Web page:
Sharks – predator or prey? [Guest writers]

By Sim Yan Ling and Agatha Oei (Millennia Institute)


Many Singaporeans would have celebrated the Chinese New Year festive season by gathering with family and friends, and digging into plenty of festive goodies. For some, the festive feasting will include the occasional shark fin soup.

Sharks are the lords of the sea. They are one of the largest predators found in the ocean and have been in existence since 420 million years ago. Today, there are more than 470 species of sharks and more than 200 of these sharks are considered endangered species.

Hunters, or hunted?

People who have watched shark-attack movies like Jaws might perceive sharks as ferocious creatures that gobble up hapless humans who are foolish enough to waddle in dangerous waters.  Many of us are thus falsely led into believing this modern mythos.

The truth is, sharks are non-aggressive to humans and will maintain their distance from us.  Most attacks by sharks are due to them mistaking a human for their natural prey, the seal.

Unbeknownst to many, sharks actually play a crucial role in sustaining our ecosystem and are excellent indicators of a good ecosystem.  They help keep our oceans clean and healthy by eating efficiently, eliminating the old and the weak, hence keeping the population of fish in check.  An absence of sharks from the ocean can cause the entire ecosystem to spiral out of control.

Despite their importance in our ecosystem, the population of sharks is rapidly declining. The reason? High demand for shark fin.

Baby sharks

The (cooking) pan is mightier than the sword

Shark fin soup has been a traditional dish among the Chinese since the Ming dynasty and is consumed by the rich.  While you may have heard that consuming shark fin soup will bring about plenty of health benefits, these claims are mostly unfounded.  In fact, studies have even shown that the consumption of shark fins is detrimental to our health!

Shark fins contain high levels of mercury due to bioaccumulation (which occurs when sharks consume high quantities of fish, causing these toxins to accumulate in its body).  Mercury is a poisonous substance and causes mercury poisoning when high levels are consumed.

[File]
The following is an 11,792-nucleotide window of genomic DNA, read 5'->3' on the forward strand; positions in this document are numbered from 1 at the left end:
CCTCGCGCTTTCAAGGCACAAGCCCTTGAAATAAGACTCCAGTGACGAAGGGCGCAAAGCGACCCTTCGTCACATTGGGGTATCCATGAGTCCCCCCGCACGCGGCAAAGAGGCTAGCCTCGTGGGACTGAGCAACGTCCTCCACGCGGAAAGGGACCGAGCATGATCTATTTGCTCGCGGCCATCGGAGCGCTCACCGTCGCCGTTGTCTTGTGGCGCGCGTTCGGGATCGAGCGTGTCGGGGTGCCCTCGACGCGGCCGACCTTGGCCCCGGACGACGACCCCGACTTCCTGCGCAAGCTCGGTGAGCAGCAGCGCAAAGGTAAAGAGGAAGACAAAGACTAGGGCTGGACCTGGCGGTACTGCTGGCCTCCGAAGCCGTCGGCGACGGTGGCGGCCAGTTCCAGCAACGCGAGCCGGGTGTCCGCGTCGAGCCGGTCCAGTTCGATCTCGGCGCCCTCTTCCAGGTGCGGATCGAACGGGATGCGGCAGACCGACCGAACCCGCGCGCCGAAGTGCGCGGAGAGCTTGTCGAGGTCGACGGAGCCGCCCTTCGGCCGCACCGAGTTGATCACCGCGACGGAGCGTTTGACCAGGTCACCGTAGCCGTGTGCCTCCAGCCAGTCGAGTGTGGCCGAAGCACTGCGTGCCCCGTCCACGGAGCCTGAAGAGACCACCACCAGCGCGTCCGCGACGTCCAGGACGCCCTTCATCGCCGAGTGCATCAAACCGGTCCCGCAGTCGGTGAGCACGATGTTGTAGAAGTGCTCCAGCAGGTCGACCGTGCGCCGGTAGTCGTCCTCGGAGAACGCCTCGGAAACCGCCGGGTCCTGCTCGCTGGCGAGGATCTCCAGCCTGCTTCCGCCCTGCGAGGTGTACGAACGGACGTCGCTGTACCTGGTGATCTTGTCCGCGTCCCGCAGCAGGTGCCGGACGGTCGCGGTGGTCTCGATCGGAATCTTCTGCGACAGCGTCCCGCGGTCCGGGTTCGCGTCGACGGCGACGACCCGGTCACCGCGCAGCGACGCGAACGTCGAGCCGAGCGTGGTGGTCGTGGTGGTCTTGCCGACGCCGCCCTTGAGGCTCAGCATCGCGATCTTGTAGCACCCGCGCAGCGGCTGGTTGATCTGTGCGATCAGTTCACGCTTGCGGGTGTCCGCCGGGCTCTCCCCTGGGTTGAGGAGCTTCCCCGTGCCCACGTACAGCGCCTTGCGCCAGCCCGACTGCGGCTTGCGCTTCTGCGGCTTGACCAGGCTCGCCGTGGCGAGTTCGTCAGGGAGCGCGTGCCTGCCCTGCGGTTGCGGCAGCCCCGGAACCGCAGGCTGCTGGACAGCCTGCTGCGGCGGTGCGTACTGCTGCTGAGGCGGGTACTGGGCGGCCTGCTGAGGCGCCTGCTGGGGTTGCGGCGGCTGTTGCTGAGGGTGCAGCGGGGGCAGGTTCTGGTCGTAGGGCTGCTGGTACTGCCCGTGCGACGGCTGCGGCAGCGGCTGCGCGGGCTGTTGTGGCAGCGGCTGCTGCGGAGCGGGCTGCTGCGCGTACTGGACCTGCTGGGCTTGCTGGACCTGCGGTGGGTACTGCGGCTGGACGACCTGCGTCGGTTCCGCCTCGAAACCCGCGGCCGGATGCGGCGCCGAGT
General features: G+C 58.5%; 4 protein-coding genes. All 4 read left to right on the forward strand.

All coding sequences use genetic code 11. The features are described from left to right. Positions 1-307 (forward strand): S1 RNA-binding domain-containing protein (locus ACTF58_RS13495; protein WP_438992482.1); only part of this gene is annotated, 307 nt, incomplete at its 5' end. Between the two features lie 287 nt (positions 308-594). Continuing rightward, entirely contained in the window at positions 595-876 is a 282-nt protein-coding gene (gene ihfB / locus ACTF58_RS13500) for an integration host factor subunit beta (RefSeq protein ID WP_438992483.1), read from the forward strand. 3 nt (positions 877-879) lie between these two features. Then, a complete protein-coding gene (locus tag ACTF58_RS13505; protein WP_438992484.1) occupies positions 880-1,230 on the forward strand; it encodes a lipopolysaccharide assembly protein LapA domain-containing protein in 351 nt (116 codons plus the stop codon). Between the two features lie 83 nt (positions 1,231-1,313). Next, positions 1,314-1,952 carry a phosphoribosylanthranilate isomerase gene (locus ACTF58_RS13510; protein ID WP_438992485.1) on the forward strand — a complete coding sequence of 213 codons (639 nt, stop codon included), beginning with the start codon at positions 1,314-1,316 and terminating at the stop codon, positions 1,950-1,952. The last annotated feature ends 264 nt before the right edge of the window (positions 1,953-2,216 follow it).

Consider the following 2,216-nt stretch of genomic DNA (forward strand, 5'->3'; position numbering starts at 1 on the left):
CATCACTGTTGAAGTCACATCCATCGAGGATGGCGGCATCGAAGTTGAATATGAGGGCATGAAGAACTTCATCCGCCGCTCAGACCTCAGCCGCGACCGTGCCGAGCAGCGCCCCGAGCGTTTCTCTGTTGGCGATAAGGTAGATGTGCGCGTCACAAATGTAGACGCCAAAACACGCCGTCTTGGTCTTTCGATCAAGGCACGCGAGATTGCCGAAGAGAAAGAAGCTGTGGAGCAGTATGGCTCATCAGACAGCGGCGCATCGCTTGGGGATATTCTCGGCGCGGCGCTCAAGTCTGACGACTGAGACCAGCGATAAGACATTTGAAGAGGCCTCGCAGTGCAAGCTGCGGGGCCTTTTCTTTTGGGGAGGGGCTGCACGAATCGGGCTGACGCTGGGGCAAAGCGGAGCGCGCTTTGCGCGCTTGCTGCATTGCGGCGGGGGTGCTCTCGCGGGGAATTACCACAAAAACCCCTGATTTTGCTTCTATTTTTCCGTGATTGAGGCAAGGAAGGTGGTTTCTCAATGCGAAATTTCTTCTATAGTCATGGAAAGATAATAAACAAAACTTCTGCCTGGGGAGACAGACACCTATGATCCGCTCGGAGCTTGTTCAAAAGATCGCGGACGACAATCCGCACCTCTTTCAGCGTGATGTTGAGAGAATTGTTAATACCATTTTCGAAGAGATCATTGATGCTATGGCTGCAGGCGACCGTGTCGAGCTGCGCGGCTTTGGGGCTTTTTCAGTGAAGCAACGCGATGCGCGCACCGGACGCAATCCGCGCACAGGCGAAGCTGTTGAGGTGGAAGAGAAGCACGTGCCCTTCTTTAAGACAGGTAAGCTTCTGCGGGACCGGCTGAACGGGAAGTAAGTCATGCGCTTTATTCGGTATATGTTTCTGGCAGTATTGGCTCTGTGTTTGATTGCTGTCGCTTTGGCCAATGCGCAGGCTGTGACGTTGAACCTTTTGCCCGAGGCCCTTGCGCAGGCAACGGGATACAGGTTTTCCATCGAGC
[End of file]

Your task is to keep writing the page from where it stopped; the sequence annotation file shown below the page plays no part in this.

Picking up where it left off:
According to the United States Environmental protection agency, women and children should avoid it as much as possible.  Affected children may show symptoms like red cheeks, nose and lips, loss of hair, teeth, and nails, transient rashes, hypotonia (muscle weakness), and increased sensitivity to light.  Other symptoms may include kidney dysfunction (e.g. Fanconi syndrome) or neuropsychiatric symptoms such as emotional lability (a neurologic disorder characterised by involuntary crying or uncontrollable episodes of crying and/or laughing, or other emotional displays), memory impairment, and insomnia.

You may think that list of ends here, but there is more.  Another recent study made found that 79% of shark fins tested contained high-levels of Beta-Methylamino- L-alanine (BMAA),  a dangerous neurotoxin linked to increased risk of Alzheimer’s and other degenerative brain diseases.

We are also aghast to read that the levels of Arsenic contamination in one single shark fin may exceed China’s national guideline for marine products by 13 to 32 times!  Additionally, 10% of all dried seafood items in Hong Kong, mostly shark fins, contain impurities such as hydrogen peroxide and formaldehyde, which are also considered hazardous to human health.

The alternative to shark fin soup

Still, if you don’t want this traditional delicacy gone from the menus of weddings and festive celebrations, gastronomically satisfying alternatives abound.

Vegetarian shark fin soup
The vegetarian shark fin soup that my family had for our Chinese New Year reunion dinner. Tasty, without the accompanying side effects.

Shark fins are actually tasteless and the flavour really comes from the broth.  So instead of authentic shark fin, we can seek out other alternatives such as a vegetarian version made from vermicelli and fungus (the type that is sold at pasar malam).  According to reviews by foodies, while this imitated version is no less tasty than its original counterpart, it is way more affordable too.  We can also make our own version using shredded chicken or pork meat, mushrooms and glass noodles.

If you are searching for a more expensive dish to replace the shark fin soup (it’s all about ‘face’), fish maw soup is also considered fittingly lavish enough to add a touch of luxury to the menu without being seen as being stingy.

Start the new year with a change for the better. Choose an ecologically and economically more viable alternative to replace the shark fin soup. And get another reason to celebrate the season.

Yan Ling and Agatha are students from Millennia Institute and they write for MI Wired, an online platform for students to showcase their writing. Both are advocates of social and environmental causes.

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